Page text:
Steven Paul, MD

Steven Paul, MD

Professor, WashU Psychiatry

Understanding how apoE contributes to the clearance and metabolism of Aβ in Alzheimer’s disease

The Paul Laboratory studies the fundamental disease biology of Alzheimer’s disease with the ultimate goal of translating this understanding to the discovery and development of disease-modifying therapies. The work in our laboratory is multifaceted and involves very basic cellular-molecular studies using a variety of cell-based in vitro models (both of neurons and glia) as well as in vivo work involving the creation and characterization of a number of transgenic mouse models of Alzheimer’s disease-related neuropathology.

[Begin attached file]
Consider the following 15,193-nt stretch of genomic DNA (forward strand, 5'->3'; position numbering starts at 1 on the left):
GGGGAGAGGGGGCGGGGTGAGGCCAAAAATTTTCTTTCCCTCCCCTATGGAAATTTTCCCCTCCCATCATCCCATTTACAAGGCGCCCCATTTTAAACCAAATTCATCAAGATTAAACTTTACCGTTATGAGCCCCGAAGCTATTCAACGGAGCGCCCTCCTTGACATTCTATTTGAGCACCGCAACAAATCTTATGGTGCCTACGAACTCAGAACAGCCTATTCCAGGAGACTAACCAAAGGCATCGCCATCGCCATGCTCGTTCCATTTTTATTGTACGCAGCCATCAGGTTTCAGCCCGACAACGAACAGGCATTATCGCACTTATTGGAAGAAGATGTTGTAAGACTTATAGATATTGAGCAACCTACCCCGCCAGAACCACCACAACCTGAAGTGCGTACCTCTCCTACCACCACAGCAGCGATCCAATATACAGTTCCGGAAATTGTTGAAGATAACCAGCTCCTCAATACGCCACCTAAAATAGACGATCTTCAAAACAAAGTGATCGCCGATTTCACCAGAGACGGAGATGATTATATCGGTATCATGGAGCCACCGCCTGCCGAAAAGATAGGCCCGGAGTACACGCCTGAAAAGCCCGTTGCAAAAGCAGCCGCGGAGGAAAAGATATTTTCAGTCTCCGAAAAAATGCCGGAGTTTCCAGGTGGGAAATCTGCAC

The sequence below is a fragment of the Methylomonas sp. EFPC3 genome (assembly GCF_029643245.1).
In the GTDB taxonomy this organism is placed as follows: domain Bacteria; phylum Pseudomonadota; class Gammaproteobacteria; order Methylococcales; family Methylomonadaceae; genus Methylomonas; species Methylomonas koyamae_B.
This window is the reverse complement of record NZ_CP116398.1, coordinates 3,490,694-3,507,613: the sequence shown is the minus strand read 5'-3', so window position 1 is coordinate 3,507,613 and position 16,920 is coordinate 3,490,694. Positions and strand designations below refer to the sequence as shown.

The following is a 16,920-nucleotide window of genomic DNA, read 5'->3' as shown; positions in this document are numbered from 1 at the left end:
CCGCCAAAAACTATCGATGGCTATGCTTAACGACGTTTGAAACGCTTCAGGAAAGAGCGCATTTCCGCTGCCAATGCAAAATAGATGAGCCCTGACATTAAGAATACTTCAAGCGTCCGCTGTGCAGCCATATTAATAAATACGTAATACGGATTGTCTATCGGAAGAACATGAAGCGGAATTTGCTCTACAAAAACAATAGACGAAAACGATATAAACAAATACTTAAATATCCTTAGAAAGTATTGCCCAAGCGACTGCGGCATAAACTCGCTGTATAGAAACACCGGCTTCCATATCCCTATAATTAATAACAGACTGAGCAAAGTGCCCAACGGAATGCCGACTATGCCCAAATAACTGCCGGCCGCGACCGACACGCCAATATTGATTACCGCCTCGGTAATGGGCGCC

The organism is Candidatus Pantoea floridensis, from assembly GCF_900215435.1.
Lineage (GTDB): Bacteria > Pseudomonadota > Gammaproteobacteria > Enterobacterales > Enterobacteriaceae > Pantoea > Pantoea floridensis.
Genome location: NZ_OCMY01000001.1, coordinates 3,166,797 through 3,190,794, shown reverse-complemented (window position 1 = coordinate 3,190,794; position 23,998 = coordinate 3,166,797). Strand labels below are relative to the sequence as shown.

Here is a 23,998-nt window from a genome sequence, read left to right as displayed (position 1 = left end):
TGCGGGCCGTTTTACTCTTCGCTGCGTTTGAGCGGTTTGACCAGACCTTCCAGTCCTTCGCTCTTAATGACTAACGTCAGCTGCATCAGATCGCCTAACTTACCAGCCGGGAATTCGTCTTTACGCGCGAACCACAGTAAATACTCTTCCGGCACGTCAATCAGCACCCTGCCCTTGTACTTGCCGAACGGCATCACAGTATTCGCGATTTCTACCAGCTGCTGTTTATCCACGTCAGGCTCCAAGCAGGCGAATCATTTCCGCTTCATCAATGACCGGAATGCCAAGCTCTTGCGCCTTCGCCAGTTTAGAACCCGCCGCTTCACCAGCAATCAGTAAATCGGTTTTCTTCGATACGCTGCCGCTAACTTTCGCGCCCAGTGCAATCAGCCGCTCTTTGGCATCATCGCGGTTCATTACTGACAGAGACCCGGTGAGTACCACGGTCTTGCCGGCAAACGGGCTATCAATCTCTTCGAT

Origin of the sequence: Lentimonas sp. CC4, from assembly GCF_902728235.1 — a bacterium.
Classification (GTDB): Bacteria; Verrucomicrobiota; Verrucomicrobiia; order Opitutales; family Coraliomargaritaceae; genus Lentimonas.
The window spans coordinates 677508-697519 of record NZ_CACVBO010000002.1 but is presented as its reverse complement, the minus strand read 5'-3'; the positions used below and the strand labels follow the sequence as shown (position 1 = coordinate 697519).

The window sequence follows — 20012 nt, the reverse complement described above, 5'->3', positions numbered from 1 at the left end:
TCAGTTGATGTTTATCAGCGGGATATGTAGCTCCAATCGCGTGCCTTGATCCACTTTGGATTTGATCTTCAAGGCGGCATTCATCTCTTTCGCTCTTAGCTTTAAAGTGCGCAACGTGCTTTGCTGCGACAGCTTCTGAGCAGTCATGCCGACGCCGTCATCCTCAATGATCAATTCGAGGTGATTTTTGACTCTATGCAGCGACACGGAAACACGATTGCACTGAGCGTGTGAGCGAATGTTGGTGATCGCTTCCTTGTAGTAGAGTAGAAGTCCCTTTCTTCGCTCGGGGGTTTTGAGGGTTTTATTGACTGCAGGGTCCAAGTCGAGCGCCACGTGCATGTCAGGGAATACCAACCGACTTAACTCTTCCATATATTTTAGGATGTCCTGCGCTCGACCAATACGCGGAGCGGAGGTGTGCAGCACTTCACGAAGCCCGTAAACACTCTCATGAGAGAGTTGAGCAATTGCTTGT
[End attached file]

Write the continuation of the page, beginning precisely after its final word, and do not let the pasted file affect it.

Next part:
Our approach is to begin by gaining a much better understanding of the underlying etiological underpinnings of the disease, namely how do the genes that cause rare autosomal dominant forms of the disease or are major risk factors for late-onset disease (LOAD) actually work? How do these genes / genetic risk factors contribute to the actual pathogenesis of the disease , i.e. how do they lead to the neuropathological hallmarks (amyloid plaques, neurofibrillary tangles, brain inflammation) which ultimately lead to the neurodegeneration (loss of synapses and neurons) that result in the signs/symptoms of disease (the dementia and other neuropsychiatric manifestations of the disease)? Our work to date has primarily focused on the important LOAD risk factor alleles for apoE. The apoE4 allele is now well recognized as the most important known genetic risk factor for LOAD, with heterozygote carriers and homozygote carriers having a 3-14 fold increased risk compared to apoE3 homozygotes, respectively. Moreover the apoE2 allele is a protective allele, reducing overall risk of developing LOAD by approximately 50%. ApoE4 carriers develop AD earlier the non-apoE4 carriers (approx. 5 years for each apoE4 allele).